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Prior Guilty Plea Helps Cement Broker’s Fate in Rule 10b-5 Civil Action: Charney v. Wilkov
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By Jill I. Gross

*Where third parties’ criminal conduct is a foreseeable consequence of a broker’s negligent due diligence and misrepresentations, the broker may be liable for the injury to her clients caused by the criminal conduct, even if the broker was not aware of that misconduct. **A defendant’s admission in a guilty plea that she knew she made misrepresentations is sufficient to prove the element of scienter in a Rule 10b-5 civil case against her.

Charney vs. Wilkov, No. 16-3239 (2nd Cir., 5/9/18).

A Guilty Plea and a Suit

On the recommendation and referral of New York-based financial adviser and defendant Jennifer Wilkov, nineteen individuals purchased a real estate investment operated by two individuals in California. The investment turned out to be fraudulent, and the California operators absconded with plaintiffs’ money. After the scheme unraveled, Wilkov pled guilty in a related state criminal action, admitting fraudulent misrepresentations to plaintiffs regarding her experience with the California operators, her undertaking to monitor the investment and her due diligence into the investment. The investors subsequently sued Wilkov and the two California operators in federal court in New York, alleging claims for, inter alia, securities fraud under §10(b) of the Securities Exchange Act of 1934 and common law fraud under New York State law. After the district court granted plaintiffs’ summary judgment motion, Wilkov appealed, appearing pro se.

Reliance

In a Summary Order, the Second Circuit affirms the district court’s grant of summary judgment to plaintiffs. First, the Court concludes that the district court properly found that there was no genuine issue of material facts as to each individual plaintiff’s reliance on defendant’s misrepresentations, and that, but for those misrepresentations, plaintiffs would not have invested in the scheme. Thus, plaintiffs established the required element of transaction causation for purposes of both the federal and common law fraud claims.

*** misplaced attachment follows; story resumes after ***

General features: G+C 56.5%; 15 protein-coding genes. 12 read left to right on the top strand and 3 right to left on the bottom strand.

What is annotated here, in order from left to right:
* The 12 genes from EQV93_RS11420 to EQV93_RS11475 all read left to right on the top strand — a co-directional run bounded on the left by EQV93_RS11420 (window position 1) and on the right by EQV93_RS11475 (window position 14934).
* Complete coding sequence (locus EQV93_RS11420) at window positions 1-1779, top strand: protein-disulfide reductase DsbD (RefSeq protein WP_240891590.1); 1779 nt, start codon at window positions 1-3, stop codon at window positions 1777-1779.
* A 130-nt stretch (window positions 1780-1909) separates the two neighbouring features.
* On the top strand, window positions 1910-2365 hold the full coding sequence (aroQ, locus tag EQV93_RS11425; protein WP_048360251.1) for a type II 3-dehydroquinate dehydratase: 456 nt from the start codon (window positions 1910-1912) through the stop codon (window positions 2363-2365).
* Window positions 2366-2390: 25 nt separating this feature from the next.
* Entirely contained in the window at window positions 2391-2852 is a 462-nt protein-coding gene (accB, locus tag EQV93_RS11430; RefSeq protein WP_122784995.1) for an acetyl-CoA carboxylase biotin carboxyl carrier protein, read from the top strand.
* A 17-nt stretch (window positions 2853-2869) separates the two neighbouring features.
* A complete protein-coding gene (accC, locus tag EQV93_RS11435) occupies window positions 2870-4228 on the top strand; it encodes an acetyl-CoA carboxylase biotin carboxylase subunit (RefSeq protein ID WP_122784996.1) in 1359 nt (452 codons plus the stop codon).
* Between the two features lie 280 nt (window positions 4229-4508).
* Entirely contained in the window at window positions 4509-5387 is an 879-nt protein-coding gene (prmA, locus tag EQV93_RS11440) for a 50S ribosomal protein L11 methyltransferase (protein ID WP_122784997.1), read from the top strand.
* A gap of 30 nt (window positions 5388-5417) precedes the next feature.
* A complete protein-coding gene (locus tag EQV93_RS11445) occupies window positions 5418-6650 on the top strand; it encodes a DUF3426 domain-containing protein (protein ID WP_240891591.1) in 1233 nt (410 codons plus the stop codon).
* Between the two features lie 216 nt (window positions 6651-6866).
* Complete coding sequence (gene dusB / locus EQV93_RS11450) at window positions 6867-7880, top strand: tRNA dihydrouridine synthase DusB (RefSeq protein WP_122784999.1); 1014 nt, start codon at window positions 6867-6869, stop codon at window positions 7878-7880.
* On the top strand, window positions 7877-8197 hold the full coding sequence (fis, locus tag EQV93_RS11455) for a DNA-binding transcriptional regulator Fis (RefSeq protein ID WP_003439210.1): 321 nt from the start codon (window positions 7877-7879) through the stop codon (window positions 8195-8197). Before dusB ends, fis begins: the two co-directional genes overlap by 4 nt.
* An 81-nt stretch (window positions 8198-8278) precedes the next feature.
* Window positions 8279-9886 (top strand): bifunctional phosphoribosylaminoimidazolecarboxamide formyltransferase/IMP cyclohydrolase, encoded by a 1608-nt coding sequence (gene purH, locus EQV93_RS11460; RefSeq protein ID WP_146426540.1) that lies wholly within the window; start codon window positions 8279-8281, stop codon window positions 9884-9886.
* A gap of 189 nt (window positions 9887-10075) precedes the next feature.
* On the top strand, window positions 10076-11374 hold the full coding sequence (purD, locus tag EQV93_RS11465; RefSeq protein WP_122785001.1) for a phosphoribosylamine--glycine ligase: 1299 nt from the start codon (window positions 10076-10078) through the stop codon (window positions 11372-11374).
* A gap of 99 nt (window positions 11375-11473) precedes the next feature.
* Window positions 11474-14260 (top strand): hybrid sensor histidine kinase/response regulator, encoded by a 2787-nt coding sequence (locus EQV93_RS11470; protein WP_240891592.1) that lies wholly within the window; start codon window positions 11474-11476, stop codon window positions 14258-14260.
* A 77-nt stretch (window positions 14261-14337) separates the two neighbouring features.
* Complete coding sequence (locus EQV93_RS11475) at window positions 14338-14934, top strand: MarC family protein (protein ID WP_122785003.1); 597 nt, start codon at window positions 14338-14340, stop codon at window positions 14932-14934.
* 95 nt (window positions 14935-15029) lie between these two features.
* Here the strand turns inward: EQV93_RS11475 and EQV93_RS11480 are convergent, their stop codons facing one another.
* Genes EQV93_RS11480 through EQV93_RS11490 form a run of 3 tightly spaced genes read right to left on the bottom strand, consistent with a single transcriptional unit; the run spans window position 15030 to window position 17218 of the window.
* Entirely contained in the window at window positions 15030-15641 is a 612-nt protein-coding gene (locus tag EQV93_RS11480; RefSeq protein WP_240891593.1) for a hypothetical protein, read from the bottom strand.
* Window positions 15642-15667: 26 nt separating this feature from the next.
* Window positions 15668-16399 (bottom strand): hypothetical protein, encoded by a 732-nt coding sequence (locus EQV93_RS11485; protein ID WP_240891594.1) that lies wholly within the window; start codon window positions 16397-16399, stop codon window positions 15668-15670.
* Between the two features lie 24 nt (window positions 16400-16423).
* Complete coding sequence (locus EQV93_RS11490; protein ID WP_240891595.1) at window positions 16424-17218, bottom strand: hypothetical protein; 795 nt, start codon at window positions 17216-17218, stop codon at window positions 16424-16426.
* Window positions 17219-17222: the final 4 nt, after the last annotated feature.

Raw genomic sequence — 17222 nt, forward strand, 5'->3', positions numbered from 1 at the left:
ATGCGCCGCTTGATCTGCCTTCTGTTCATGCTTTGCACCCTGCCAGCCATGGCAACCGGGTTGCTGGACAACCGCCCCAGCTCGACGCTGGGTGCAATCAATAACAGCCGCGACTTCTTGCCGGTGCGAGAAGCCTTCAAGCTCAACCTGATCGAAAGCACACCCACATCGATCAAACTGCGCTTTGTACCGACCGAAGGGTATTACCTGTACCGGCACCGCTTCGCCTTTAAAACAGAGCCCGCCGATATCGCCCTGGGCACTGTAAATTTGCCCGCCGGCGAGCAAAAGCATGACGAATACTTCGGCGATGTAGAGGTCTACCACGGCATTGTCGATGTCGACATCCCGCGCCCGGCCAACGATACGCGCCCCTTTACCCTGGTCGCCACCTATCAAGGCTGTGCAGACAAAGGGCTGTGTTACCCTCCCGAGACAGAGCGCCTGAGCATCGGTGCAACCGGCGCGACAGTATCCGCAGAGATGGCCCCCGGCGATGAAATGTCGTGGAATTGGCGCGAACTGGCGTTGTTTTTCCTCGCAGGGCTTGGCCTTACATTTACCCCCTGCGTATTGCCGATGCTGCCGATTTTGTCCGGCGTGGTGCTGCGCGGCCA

Foreseeability and Scienter

Second, the Court of Appeals agrees with the district court that plaintiffs are entitled to summary judgment on the element of loss causation. Plaintiffs’ investment losses were “within the zone of risk concealed by [defendant’s] misrepresentations,” and the criminal conduct of the perpetrators of the scheme did not break the chain of causation because they were the “normal or foreseeable consequence of” defendant’s negligent due diligence and false statements. The fact that defendant did not know that the perpetrators would commit criminal acts does not excuse defendant from liability. Finally, the Court of Appeals affirms the district court’s finding that defendant acted with scienter, in light of her guilty plea, in which she admitted knowing misrepresentations.

(J. Gross: According to news reports, defendant Wilkov recommended the investments while a Certified Financial Planner at American Express Financial Advisors, but they were sold “away” from the firm. As she describes it: “The trouble started when a relative recommended an investment opportunity in California — an operation that was buying foreclosed homes, fixing them up, then reselling them at a profit. He'd invested himself, and I followed suit.” See https://www.marieclaire.com/politics/news/a2745/jennifer-wilkov-rikers-island-prison/. Wilkov served four months in New York’s notorious Rikers Island, and maintains her innocence, as she and other family members also invested in the scheme and lost money.) (EIC: Wilkov unsuccessfully sued her former employer, Ameriprise Financial Services, Inc., and the New York County District Attorney in state court; her case was removed to federal court and dismissed (see SOLA 2017-23).)

(SOLA Ref. No. 2018-21-07)

NOTICE: The court decision synopsis published above represents an abbreviated description of the actual decision and is re-printed here for its educational value. The author's effort is to report concisely the substance of the decision or a selected portion of the decision; commentary or analysis is generally reserved for the italicized section at the bottom of the summary. Subscribers to SAC's Online Litigation Alert (SOLA), from which this synopsis is excerpted, have immediate access to the full decision, in addition to the synopsis.

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